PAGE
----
Noah and Max talk about how the pandemic has strained many peoples' mental health. Questions like: "What can we do to improve mental health while complying with our moral obligations to others" and "What is the balance between social interaction and mental health" strive to uncover some aspects of the complex relationship between the pandemic's obligations and our own obligations to maintain mental wellness.  Episode Guide: 1- Social Beings 2- Discussion of adequate social interactions 3- manipulation of mental health as an excuse not to follow pandemic protocols 4- function of balancing obligations to others with obligations to ourselves  Fact Check link: https://abcnews.go.com/Politics/fact-checking-trumps-claim-suicide-thousands-economic-shutdown/story?id=69790273 The opinions expressed in Chapel Phil are not reflective of the podcast's overall opinions, the opinions of the UNC Philosophy Department, or the Parr Center for Ethics. 

  • Philosophy Course Recommendations: SPRING 2021

    Philosophy Course Recommendations: SPRING 2021

    08/12/2020 Duración: 16min

    Anna and Noah provide insights about some of the best professors and classes that they have taken at UNC.  As general advice, fulfilling your PH credit or continuing on in the philosophy major should be a fun and exciting process. We know that registration is stressful and overcomplicated,  but, hopefully, this episode can provide some insights on who you might want to take, or what courses you should be on the lookout for in the future!  As always, avoid those 8ams. Shoutout to Sidharth  To see all of the courses offered by the department in the coming semester, follow this link! https://philosophy.unc.edu/undergraduate/undergraduate-courses/spring-2021/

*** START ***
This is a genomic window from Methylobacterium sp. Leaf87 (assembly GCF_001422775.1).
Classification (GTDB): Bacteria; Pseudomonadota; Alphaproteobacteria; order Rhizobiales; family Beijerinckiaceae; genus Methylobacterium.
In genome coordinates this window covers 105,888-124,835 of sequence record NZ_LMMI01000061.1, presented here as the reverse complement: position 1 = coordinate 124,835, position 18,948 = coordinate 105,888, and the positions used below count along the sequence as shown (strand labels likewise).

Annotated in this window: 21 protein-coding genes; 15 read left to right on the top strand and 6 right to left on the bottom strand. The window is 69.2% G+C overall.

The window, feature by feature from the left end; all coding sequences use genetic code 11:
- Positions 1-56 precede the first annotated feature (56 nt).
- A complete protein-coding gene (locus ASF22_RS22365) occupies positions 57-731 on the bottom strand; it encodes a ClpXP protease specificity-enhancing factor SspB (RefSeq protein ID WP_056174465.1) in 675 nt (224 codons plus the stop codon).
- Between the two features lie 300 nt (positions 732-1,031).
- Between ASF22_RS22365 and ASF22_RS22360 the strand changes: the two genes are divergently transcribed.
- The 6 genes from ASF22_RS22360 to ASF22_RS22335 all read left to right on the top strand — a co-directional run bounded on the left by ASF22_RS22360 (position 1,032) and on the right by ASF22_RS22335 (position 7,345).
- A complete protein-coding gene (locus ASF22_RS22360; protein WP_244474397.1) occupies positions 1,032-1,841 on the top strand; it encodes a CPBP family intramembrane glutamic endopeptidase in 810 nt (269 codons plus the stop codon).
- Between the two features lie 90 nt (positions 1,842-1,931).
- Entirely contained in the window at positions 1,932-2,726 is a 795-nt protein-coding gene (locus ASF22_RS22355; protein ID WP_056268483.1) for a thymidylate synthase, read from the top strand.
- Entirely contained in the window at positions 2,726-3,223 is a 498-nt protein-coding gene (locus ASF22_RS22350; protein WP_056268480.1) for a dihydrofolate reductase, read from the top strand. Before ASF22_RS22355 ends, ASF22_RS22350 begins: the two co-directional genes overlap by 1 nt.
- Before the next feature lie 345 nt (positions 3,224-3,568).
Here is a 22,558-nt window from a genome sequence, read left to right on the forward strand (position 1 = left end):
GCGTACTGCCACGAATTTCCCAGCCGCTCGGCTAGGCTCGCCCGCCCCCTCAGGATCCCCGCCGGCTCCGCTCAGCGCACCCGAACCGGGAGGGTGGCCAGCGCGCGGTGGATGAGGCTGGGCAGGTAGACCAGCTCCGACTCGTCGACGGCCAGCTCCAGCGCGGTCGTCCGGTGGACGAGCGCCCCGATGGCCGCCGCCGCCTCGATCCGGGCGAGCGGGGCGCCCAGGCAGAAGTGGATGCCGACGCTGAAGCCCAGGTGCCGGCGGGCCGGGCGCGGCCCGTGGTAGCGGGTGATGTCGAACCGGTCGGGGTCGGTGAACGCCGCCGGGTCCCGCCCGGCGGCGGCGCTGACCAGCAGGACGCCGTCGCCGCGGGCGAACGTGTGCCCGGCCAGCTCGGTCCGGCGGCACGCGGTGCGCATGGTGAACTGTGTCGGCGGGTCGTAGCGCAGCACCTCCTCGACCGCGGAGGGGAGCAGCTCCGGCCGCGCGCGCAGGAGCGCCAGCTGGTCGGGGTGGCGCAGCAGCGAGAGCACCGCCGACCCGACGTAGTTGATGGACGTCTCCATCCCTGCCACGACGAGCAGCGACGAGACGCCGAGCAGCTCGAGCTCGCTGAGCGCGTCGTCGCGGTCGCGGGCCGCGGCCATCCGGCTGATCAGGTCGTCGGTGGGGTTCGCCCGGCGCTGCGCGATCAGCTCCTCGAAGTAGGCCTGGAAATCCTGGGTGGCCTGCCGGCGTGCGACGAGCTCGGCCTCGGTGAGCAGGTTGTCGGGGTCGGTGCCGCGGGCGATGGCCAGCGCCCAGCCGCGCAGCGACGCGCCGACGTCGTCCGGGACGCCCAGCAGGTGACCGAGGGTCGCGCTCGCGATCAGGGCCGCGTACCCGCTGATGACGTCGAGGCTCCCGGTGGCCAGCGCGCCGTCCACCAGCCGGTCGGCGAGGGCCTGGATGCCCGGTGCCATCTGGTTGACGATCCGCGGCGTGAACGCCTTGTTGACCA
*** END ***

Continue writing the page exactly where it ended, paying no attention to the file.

• Religion Roundtable: Critiques

    Religion Roundtable: Critiques

    11/11/2020 Duración: 22min

    This episode continues with Hamish hosting Pavel, Mary Elizabeth, and Garry. Now, the focus of the conversation shifts to critiques of religion's interaction with society.  Has religion substituted proper mental healthcare for our elderly? Can the Church provide for the needs of society better than the government?  These questions and more are explored as our guests dive deeper into how they would like to see religion's relationship with our world change.  A greater description of each guest's background can be found in our last episode's description.  Links to Bedlam documentary information: https://itvs.org/films/bedlam , https://www.youtube.com/watch?v=UIW6K3Xx6s0 As always, shout out to Hamish for starting his own podcast, Thoughts, which can be accessed here: https://linktr.ee/Thoughts_PhilosophyUntangled The views expressed on the Chapel Phil Podcast in no way, shape, or form represent the opinions of Chapel Phil, the Parr Center for Ethics, or the University of North Carolina at Cha